A very important, very disturbing — and almost entirely overlooked — piece appeared on Juan Cole’s Informed Comment site this week. It was a guest column by William R. Polk, laying out, in copious and convincing detail, the evidence indicating that the United States will indeed launch a military strike against Iran, most probably before George W. Bush leaves office.
However, even if Bush does hold off for some reason, the processes that Polk describes will almost certainly lead the next president into war with Iran, especially as the three remaining major candidates have forcefully pledged to keep “all options, and I mean, all options on the table” (Polk quotes Barack Obama’s bellicose formulation). And none of them are likely to have the political courage that Polk rightly says would be necessary to climb down from the highly aggressive posture that both parties have adopted toward Iran.
Polk is no radical firebrand; indeed, he comes toting heavy Establishment lumber: White House service (under John Kennedy), top academic and institutional posts, weighty books on history and international affairs, etc. Yet he paints as stark a picture of the situation as the most implacable dissident.
One development that has arisen after the article was posted gives added credence to Polk’s case. In recent days, both Bush and Dick Cheney have revived the scaremongering threat of an Iranian nuclear bomb that had seemed diffused by the NIE report earlier this year. Of course, that report — in which America’s myriad intelligence agencies declared their consensus view that Iran’s nuclear weapons program is moribund — was itself a more subtle piece of scaremongering. Because the report asserted — without any credible evidence — that Iran HAD been building a nuke until 2003. While the headlines focused on the overall conclusion, the Bush Administration made hay with that latter assertion: “See, we told you Iran has been building a nuclear weapon! We were right.”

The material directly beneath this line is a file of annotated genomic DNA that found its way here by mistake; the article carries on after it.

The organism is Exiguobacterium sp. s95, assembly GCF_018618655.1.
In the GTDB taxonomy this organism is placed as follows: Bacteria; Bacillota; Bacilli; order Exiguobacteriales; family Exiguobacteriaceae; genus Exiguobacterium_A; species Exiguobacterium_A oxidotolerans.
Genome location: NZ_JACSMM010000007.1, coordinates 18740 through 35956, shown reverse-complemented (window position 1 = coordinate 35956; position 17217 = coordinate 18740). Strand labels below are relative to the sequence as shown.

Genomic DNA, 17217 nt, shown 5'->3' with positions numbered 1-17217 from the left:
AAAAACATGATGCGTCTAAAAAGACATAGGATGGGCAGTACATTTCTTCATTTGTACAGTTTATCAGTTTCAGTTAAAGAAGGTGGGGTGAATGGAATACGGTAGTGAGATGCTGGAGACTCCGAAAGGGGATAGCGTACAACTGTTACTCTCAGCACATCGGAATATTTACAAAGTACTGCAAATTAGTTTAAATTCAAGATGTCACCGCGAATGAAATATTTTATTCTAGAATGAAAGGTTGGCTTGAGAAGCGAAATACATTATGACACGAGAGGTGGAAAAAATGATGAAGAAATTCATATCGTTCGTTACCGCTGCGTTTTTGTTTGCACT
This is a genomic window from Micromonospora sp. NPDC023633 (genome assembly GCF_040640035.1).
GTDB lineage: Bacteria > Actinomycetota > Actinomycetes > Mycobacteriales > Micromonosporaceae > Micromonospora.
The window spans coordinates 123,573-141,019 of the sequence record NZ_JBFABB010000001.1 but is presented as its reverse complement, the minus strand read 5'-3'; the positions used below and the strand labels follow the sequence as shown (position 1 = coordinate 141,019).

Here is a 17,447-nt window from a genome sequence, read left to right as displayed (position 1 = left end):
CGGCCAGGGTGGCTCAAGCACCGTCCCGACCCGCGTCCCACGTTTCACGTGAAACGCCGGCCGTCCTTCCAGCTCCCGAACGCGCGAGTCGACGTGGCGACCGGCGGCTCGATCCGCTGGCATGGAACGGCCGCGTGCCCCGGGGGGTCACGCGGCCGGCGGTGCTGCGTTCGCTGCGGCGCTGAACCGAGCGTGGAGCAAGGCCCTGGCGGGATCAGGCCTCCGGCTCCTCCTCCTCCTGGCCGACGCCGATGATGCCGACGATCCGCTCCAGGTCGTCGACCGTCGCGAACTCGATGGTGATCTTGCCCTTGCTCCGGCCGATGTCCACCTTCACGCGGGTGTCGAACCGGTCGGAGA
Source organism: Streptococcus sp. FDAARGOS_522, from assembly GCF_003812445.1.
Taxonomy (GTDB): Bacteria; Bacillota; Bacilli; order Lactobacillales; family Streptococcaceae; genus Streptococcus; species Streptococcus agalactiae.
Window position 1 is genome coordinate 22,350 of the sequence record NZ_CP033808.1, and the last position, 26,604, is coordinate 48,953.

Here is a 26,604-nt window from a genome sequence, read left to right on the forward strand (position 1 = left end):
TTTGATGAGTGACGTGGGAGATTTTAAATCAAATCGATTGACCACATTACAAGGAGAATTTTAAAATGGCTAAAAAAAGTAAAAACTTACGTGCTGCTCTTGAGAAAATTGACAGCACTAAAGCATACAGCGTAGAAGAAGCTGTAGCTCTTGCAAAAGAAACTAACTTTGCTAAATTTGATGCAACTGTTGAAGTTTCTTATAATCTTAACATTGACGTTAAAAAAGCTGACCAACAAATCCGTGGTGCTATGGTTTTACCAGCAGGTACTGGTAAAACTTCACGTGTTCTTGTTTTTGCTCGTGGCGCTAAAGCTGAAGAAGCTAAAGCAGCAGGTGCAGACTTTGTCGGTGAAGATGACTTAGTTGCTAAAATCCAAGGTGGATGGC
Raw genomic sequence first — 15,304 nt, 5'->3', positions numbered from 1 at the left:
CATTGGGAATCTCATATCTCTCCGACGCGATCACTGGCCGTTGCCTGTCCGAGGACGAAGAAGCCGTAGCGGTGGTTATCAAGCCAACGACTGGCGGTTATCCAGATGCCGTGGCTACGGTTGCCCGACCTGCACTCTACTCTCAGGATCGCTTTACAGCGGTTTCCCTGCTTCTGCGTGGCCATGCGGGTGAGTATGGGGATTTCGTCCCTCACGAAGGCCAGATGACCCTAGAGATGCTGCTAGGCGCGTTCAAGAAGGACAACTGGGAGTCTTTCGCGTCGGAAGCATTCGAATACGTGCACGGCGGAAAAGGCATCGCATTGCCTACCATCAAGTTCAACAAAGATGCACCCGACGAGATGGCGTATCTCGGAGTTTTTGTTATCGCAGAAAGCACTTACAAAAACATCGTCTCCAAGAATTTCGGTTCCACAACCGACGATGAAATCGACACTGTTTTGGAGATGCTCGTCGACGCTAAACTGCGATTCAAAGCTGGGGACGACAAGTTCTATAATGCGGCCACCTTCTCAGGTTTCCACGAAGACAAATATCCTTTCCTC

They weren’t, of course, but this assertion was a propaganda weapon just waiting to be picked up: and now it has. Bush and Cheney refer to the NIE report as “proof” that Iran has been surreptitiously building nuclear weapons in the recent past — and therefore could be secretly building them again right now. Cheney was very explicit about this during his recent tour of Iraq and other stops in the Middle East — a trip that many have noted carries sinister echoes of a similar jaunt he made around the region just before the invasion of Iraq. As AP notes:
Vice President Dick Cheney retained his tough stance against Iran on Wednesday and said the U.S. is uncertain if Tehran has restarted the nuclear weaponization program that a U.S. intelligence report says it halted in 2003…Critics of the Bush administration said the report should dampen any campaign for a U.S. confrontation with Iran.
But Cheney that that while the NIE said Iran had a program to develop a nuclear warhead, it remains unclear if it has resumed that activity.
“What it (the NIE) says is that they have definitely had in the past a program to develop a nuclear warhead; that it would appear that they stopped that weaponization process in 2003. We don’t know whether or not they’ve restarted,” he said.
Bush too has been pushing this line, most recently in an interview with a government-funded Farsi-language radio station piping White House propaganda into Iran itself. As Dan Froomkin notes, Bush repeated the lie he has often told, asserting that Iran has “declared they want to have a nuclear weapon to destroy people.” Iran has always declared the opposite, of course. Bush also echoed Cheney’s provocative “mystficiation” about the current state of the alleged Iranian weapons program. As Bush put it: “They’ve hidden programs in the past and they may be hiding one now, who knows?”
Read all of it here.